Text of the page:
On Jan. 23, Saudi Arabia’s King Abdullah was buried in an unmarked grave in a public cemetery in Riyadh. If the trappings were designed to show humility, the guest list betrayed his influence: Leaders from around the world came to the late king’s gravesite to pay respects to one of the most powerful men in the Middle East during his 19 years running the country.
From all corners of the globe came praise for Abdullah: “The Arab people have lost a great leader who offered a lot to his nation and its people,” said Egyptian President Abdel Fattah al-Sisi. Former British Prime Minister Tony Blair, who “knew him well and admired him greatly,” called Abdullah a “patient and skillful modernizer.” President Barack Obama eulogized him for taking “bold steps in advancing the Arab Peace Initiative, an endeavor that will outlive him as an enduring contribution to the search for peace in the region.” Obituaries around the world, from the New York Times to the pan-Arab Asharq al-Awsat, heaped praise on the recently deceased.
But the legacy that King Abdullah leaves behind is one of neither regional peace nor domestic progress. And while modest social reforms may have been achieved, such as his foreign-education scholarship program, the monarchy remains in bed with a repressive religious establishment and continues to crack down on any type of dissent. A quick examination of human rights in Saudi Arabia during King Abdullah’s rule quickly refutes the notion of the king as a reformer.
In an interview with Barbara Walters in 2005, King Abdullah claimed, “I believe strongly in the rights of women … my mother is a woman, my sister is a woman, my daughter is a woman, my wife is a woman.” He also said that women’s right to drive — an issue that Saudi feminists had been pushing for since 1990 — would be granted. “I believe the day will come when women drive. In fact, if you look at the areas in Saudi Arabia, the deserts and in the rural areas, you will find that women do drive. The issue will require patience. In time, I believe it will be possible.” This kind of rhetoric won the king sympathy from his subjects.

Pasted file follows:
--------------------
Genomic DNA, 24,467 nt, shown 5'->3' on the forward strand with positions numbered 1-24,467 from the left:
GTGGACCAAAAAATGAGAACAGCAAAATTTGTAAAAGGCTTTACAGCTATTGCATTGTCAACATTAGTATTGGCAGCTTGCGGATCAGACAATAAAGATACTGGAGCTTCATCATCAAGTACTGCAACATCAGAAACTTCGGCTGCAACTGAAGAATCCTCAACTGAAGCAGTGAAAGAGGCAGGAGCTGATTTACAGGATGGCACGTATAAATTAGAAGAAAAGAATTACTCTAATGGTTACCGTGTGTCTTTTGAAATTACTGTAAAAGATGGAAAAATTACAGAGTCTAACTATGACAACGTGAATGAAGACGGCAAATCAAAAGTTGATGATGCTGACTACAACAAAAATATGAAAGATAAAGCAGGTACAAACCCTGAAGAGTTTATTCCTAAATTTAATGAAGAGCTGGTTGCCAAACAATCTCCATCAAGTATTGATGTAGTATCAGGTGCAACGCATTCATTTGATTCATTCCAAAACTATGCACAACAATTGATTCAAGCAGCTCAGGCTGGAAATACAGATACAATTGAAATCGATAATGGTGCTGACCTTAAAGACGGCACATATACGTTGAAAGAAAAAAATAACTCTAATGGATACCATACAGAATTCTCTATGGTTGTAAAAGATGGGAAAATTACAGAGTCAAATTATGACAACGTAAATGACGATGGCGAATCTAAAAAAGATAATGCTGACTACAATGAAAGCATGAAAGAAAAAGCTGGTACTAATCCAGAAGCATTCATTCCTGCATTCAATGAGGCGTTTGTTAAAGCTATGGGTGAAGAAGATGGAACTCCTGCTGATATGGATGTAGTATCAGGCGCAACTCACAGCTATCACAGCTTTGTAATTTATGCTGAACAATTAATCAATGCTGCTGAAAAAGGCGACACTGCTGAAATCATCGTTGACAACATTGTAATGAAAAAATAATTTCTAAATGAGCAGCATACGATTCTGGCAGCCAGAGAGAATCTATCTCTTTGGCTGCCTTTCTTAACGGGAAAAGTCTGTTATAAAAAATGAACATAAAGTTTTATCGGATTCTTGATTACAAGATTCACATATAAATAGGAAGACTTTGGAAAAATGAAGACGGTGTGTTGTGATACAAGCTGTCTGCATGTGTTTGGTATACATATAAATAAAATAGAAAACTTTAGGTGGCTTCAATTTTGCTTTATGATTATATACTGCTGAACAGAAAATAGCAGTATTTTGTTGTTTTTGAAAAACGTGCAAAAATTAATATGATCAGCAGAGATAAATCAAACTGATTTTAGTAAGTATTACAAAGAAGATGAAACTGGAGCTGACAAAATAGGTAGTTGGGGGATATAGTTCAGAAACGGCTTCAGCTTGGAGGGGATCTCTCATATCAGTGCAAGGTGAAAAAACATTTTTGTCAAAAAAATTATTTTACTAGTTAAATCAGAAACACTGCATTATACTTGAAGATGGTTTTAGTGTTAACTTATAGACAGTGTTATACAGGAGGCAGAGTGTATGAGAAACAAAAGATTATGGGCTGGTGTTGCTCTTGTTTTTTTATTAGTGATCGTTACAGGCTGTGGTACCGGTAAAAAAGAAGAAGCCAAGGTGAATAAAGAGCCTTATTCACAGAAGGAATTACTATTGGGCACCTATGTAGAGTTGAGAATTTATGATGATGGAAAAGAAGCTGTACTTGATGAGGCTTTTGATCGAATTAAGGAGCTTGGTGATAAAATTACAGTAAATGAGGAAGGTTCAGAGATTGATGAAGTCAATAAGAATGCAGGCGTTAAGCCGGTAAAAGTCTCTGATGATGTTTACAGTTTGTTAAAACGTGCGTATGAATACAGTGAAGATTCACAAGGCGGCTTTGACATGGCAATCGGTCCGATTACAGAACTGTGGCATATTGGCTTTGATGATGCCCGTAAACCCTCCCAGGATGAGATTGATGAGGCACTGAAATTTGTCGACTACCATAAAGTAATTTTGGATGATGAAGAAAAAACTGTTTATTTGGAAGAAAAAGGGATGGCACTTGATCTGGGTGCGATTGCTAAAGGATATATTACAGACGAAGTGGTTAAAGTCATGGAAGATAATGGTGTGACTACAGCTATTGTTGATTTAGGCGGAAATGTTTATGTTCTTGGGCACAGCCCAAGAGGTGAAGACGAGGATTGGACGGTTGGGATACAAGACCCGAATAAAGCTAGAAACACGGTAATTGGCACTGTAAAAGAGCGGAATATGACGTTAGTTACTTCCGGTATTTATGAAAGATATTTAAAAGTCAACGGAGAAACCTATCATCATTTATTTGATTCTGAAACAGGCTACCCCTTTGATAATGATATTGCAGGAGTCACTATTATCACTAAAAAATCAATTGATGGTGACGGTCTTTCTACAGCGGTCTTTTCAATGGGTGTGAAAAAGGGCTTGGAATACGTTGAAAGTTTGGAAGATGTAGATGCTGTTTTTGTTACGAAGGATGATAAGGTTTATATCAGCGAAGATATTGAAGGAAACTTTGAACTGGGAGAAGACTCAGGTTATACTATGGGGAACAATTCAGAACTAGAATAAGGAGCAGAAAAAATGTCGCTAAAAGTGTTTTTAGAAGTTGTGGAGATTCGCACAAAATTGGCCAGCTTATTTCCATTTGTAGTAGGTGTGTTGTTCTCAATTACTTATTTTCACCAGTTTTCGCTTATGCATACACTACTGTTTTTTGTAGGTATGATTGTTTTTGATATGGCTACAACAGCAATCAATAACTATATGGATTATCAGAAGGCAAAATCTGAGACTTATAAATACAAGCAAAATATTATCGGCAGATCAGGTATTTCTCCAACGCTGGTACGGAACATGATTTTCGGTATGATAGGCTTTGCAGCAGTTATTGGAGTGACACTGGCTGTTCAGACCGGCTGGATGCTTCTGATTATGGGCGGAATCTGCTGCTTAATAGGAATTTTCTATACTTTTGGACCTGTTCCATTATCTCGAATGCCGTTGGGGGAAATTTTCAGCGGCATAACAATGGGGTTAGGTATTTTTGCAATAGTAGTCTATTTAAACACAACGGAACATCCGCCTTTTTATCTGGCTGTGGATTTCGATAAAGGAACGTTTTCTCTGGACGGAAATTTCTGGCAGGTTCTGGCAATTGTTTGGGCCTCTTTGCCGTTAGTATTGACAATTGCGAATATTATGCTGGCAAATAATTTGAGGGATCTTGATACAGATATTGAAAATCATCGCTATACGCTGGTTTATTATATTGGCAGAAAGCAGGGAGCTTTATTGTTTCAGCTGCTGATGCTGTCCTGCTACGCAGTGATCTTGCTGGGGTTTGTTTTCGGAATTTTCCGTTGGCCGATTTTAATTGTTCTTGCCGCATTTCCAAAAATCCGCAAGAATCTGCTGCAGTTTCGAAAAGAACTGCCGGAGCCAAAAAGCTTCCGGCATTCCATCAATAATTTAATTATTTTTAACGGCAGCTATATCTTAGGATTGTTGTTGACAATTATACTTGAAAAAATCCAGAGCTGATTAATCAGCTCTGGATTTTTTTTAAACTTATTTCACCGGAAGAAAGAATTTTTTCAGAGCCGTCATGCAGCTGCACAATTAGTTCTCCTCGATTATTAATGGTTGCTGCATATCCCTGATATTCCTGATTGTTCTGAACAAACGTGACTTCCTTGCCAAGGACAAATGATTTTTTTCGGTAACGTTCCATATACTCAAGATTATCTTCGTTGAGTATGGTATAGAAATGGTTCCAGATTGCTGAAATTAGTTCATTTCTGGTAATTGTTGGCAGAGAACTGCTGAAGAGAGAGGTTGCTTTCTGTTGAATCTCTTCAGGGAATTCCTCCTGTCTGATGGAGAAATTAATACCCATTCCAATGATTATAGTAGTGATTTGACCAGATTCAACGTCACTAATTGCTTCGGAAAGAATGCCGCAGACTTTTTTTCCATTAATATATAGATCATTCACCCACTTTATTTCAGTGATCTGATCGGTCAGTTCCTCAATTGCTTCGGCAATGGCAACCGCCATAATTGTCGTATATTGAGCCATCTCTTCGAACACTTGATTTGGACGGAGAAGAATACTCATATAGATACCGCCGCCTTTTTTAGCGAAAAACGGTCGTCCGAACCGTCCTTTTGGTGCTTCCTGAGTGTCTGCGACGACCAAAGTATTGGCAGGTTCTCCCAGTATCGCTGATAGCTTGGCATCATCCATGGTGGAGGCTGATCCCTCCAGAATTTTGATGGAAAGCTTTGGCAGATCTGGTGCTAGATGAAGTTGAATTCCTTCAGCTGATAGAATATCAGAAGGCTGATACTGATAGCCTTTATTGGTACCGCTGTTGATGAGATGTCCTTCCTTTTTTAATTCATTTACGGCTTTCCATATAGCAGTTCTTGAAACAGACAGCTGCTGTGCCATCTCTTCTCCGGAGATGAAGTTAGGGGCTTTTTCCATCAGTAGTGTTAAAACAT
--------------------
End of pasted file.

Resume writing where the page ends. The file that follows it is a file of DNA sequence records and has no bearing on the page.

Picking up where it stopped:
Too bad it was empty. At least four of King Abdullah’s 15 daughters are reportedly locked up under house arrest, and have been so for more than 14 years. They have not been charged with any crimes but, according to an interview with one of the princesses, they are detained because they wanted to highlight the kingdom’s human rights abuses. And when women demanded the right to drive during King Abdullah’s rule, they were arrested, detained, threatened, and finally prosecuted on terrorism charges. Loujain Hathloul and Maysaa Alamoudi, two women who challenged the driving ban, were sentenced just weeks before Abdullah “The Reformer” met his maker.
Terrorism, an issue on which the late king was allegedly a reliable partner for Saudi Arabia’s allies in the West, is also a favorite cudgel with which he beat back his opponents. A new anti-terrorism law was enacted by royal decree in December 2013 with broadly defined articles to silence dissent. The first “terrorist” to be tried and convicted under the law was Waleed Abulkhair, a prominent lawyer and human rights advocate. He was sentenced to 15 years in prison for “inciting public opinion.” His real crime? Establishing a human rights monitoring group. Abulkhair’s wife, Samar Badawi, was banned from traveling to a European Union-sponsored human rights forum.
On the other hand, real terrorists, such as the Islamic State in its early stages, received financial and logistical support from King Abdullah’s government in Riyadh. The Saudi intelligence chief, Prince Bandar bin Sultan, was reportedly a key player in the arming of the opposition groups fighting the Syrian regime. And while Saudi Arabia officially banned joining the jihad in Syria, it was not enforced.
So what were King Abdullah’s top priorities? Mostly crushing any attempts at creating moderate and open civil society. Legislation — all of which came in the form of royal decrees — was passed to target activists who aimed to promote human rights. Questioning religious authorities, communicating with international human rights organizations or the media, or even attending conferences critical of the country’s policies are considered acts of terror. In 2013, Mohammed Fahad al-Qahtani, who founded the Saudi Political and Civil Rights Association, was sentenced to 10 years in prison.